What on Oath: Global adtech platform chief reveals market plans following AOL-Yahoo merger
- 13 September, 2017 07:00
An open and integrated platform approach, verified first-party audience data and content investment lie at the heart of Oath’s plans to shake up the adtech platform space, its global product technology chief claims.
Oath president of adtech platforms, Tim Mahlman, caught up with CMO during a recent visit to Sydney to reveal the group’s modus operandi, what it’s really going to take to bring AOL and Yahoo! together, and how the combined entity plans to carve a deeper etched position for itself against next-generation platform goliaths, Facebook and Google.
Oath is the umbrella brand Verizon has created to sit across its wide cluster of 50 brands in the media, Internet portal and ad technology space. The official launch of Oath at Cannes in June followed completion of Verizon’s US$4.5 billion acquisition of Yahoo!. Other well-known brands in the portfolio are HuffPost, TechCrunch, Brightroll, Flurry, Tumblr and Engadget.
Verizon acquired AOL in 2015 for US$4.4 billion. Combined, Oath represents more than 1 billion people globally and is headed up by former AOL CEO, Tim Armstrong.
In his worldwide role, Mahlman oversees the technology Oath licences for advertising agencies and brands, along with products such as its supply-side platform for publishers, acquired attribution modelling tool, Convertro, and programmatic linear TV product, One:TV. He joined AOL after the ISP acquired his startup, Vidible.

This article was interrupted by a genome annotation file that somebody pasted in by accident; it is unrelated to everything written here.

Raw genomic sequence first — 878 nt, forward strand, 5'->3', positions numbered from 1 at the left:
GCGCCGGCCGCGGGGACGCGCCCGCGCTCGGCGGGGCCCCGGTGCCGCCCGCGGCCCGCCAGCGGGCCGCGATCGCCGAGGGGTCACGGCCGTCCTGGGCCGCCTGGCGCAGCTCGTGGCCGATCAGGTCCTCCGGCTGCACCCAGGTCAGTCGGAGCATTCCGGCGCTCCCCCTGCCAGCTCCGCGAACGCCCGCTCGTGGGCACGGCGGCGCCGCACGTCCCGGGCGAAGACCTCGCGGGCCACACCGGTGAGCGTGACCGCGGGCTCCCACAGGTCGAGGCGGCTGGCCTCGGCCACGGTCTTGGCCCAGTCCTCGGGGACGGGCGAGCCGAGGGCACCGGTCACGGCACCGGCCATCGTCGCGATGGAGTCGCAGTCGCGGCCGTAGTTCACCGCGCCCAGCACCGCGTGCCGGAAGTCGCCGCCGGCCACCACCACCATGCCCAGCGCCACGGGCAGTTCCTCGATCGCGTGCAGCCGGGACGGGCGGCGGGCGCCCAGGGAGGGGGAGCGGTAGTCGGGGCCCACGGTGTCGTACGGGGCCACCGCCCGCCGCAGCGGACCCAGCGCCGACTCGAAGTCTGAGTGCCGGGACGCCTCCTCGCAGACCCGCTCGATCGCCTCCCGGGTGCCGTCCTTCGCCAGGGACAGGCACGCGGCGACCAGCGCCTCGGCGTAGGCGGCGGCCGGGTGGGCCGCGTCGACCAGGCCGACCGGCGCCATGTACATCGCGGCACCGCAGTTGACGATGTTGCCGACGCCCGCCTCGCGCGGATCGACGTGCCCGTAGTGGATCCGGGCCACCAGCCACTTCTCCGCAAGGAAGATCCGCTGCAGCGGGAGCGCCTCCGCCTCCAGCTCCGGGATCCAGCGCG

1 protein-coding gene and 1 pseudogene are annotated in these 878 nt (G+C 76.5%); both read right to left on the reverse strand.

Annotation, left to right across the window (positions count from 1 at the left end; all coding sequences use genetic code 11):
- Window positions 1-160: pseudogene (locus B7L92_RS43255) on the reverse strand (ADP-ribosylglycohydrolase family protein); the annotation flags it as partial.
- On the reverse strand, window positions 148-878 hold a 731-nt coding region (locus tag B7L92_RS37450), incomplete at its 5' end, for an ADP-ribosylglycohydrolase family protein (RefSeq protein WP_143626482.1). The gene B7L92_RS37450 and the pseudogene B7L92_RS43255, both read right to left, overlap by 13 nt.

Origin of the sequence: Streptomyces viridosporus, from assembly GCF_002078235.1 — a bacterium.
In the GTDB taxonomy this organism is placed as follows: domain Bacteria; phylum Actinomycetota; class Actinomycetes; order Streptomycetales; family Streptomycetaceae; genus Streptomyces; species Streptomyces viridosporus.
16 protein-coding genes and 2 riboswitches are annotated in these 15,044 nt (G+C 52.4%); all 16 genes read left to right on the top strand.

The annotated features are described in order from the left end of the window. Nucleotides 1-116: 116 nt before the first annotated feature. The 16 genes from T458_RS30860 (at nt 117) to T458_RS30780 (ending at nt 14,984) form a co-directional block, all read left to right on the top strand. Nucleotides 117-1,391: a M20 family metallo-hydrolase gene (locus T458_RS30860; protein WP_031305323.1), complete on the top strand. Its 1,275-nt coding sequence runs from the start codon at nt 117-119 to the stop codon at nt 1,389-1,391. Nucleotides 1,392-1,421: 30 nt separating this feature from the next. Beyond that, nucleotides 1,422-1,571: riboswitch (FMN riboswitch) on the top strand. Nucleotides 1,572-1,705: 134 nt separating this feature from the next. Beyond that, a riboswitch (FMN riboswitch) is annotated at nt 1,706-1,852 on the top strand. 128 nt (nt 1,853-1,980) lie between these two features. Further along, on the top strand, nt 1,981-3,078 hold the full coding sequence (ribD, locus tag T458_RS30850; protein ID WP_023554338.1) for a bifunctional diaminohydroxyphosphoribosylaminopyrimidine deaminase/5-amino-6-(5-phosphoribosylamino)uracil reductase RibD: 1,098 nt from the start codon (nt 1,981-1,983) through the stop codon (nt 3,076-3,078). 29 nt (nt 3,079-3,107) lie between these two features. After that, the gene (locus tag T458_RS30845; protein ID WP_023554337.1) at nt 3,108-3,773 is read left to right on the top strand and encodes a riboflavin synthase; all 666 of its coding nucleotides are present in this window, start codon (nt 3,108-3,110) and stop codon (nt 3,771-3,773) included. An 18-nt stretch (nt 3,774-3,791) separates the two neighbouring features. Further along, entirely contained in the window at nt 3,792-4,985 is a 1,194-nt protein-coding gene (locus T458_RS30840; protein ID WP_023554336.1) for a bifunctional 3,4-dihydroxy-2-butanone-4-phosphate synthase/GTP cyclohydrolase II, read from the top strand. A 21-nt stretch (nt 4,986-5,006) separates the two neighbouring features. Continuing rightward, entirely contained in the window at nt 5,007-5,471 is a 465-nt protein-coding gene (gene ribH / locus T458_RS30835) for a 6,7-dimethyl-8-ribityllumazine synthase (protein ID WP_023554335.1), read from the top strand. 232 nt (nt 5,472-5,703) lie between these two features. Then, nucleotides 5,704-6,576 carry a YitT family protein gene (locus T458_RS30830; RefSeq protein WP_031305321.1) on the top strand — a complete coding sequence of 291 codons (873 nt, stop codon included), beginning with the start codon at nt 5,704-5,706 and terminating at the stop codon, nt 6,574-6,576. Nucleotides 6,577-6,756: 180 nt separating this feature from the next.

Mahlman boasts of more than 20 years in the online advertising space globally with a resume that also includes Klout, Livefyre, elicit, Collective Media and BlueLithium. Earlier in his career, he worked as VP of network sales at Yahoo!, taking charge of the company’s $500 million performance display advertising division.
The first thing Mahlman stressed was Oath’s plans to respect its 50-plus brands.
“The Yahoo! brand, especially in Australia, is going nowhere,” he told CMO. For one, the group is still committed to its joint venture with Seven West Media on Yahoo7 but will look to enhance the product mix further. “The AOL brands, from a platform perspective, are also not going anywhere in the near term.
“The thinking behind ‘Oath’ was looking at the values that drive this business. It’s the idea of saying we’re making a commitment and promise to still invest in brands people love. There is such great loyalty behind those brands, we don’t want to slow that down. We want to invest in them even more and make them stronger.”
Yet it’s clear there’s an intention to leverage different components across brands to create a better offering for all. As an example, Mahlman pointed to a deal struck between Yahoo and HuffPost teams that now sees HuffPost content on Yahoo’s homepage.